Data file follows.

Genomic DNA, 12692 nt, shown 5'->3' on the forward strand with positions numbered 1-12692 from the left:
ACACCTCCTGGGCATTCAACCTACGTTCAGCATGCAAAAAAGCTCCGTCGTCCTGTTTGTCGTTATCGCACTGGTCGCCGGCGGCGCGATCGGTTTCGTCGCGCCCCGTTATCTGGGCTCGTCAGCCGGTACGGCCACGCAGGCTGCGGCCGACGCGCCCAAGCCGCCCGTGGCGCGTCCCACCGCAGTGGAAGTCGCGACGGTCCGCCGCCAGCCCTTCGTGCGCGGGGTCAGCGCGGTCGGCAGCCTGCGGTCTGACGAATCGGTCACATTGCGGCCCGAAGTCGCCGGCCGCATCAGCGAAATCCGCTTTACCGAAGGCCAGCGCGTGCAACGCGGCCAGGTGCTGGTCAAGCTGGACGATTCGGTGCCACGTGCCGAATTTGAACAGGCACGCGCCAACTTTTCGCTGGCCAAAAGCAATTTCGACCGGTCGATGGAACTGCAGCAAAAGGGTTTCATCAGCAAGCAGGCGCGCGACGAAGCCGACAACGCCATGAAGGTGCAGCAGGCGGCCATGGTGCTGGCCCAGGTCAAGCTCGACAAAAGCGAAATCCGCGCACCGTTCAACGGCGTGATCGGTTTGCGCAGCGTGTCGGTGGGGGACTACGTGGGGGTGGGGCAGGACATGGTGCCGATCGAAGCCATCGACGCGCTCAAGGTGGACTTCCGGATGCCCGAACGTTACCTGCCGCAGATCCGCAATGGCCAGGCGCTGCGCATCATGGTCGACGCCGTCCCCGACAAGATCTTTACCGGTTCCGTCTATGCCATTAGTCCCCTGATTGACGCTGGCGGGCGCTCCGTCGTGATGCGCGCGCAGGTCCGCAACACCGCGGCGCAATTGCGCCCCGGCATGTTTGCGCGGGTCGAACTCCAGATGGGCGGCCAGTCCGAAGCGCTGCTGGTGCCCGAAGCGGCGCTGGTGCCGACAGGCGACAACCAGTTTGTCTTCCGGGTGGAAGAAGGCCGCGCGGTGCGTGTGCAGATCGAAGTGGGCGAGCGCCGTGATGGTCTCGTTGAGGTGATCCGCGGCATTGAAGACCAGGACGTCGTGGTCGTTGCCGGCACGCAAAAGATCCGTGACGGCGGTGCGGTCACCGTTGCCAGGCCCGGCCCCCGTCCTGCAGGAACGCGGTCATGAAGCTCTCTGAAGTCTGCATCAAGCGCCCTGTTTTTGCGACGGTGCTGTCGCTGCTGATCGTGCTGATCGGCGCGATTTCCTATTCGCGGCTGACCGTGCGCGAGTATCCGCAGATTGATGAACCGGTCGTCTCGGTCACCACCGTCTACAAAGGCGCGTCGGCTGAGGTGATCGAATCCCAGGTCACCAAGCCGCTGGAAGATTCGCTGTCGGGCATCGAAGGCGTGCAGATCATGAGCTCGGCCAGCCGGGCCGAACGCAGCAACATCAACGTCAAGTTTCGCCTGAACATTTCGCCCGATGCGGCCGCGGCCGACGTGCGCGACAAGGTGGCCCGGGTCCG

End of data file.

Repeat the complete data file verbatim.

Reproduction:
Genomic DNA, 12692 nt, shown 5'->3' on the forward strand with positions numbered 1-12692 from the left:
ACACCTCCTGGGCATTCAACCTACGTTCAGCATGCAAAAAAGCTCCGTCGTCCTGTTTGTCGTTATCGCACTGGTCGCCGGCGGCGCGATCGGTTTCGTCGCGCCCCGTTATCTGGGCTCGTCAGCCGGTACGGCCACGCAGGCTGCGGCCGACGCGCCCAAGCCGCCCGTGGCGCGTCCCACCGCAGTGGAAGTCGCGACGGTCCGCCGCCAGCCCTTCGTGCGCGGGGTCAGCGCGGTCGGCAGCCTGCGGTCTGACGAATCGGTCACATTGCGGCCCGAAGTCGCCGGCCGCATCAGCGAAATCCGCTTTACCGAAGGCCAGCGCGTGCAACGCGGCCAGGTGCTGGTCAAGCTGGACGATTCGGTGCCACGTGCCGAATTTGAACAGGCACGCGCCAACTTTTCGCTGGCCAAAAGCAATTTCGACCGGTCGATGGAACTGCAGCAAAAGGGTTTCATCAGCAAGCAGGCGCGCGACGAAGCCGACAACGCCATGAAGGTGCAGCAGGCGGCCATGGTGCTGGCCCAGGTCAAGCTCGACAAAAGCGAAATCCGCGCACCGTTCAACGGCGTGATCGGTTTGCGCAGCGTGTCGGTGGGGGACTACGTGGGGGTGGGGCAGGACATGGTGCCGATCGAAGCCATCGACGCGCTCAAGGTGGACTTCCGGATGCCCGAACGTTACCTGCCGCAGATCCGCAATGGCCAGGCGCTGCGCATCATGGTCGACGCCGTCCCCGACAAGATCTTTACCGGTTCCGTCTATGCCATTAGTCCCCTGATTGACGCTGGCGGGCGCTCCGTCGTGATGCGCGCGCAGGTCCGCAACACCGCGGCGCAATTGCGCCCCGGCATGTTTGCGCGGGTCGAACTCCAGATGGGCGGCCAGTCCGAAGCGCTGCTGGTGCCCGAAGCGGCGCTGGTGCCGACAGGCGACAACCAGTTTGTCTTCCGGGTGGAAGAAGGCCGCGCGGTGCGTGTGCAGATCGAAGTGGGCGAGCGCCGTGATGGTCTCGTTGAGGTGATCCGCGGCATTGAAGACCAGGACGTCGTGGTCGTTGCCGGCACGCAAAAGATCCGTGACGGCGGTGCGGTCACCGTTGCCAGGCCCGGCCCCCGTCCTGCAGGAACGCGGTCATGAAGCTCTCTGAAGTCTGCATCAAGCGCCCTGTTTTTGCGACGGTGCTGTCGCTGCTGATCGTGCTGATCGGCGCGATTTCCTATTCGCGGCTGACCGTGCGCGAGTATCCGCAGATTGATGAACCGGTCGTCTCGGTCACCACCGTCTACAAAGGCGCGTCGGCTGAGGTGATCGAATCCCAGGTCACCAAGCCGCTGGAAGATTCGCTGTCGGGCATCGAAGGCGTGCAGATCATGAGCTCGGCCAGCCGGGCCGAACGCAGCAACATCAACGTCAAGTTTCGCCTGAACATTTCGCCCGATGCGGCCGCGGCCGACGTGCGCGACAAGGTGGCCCGGGTCCG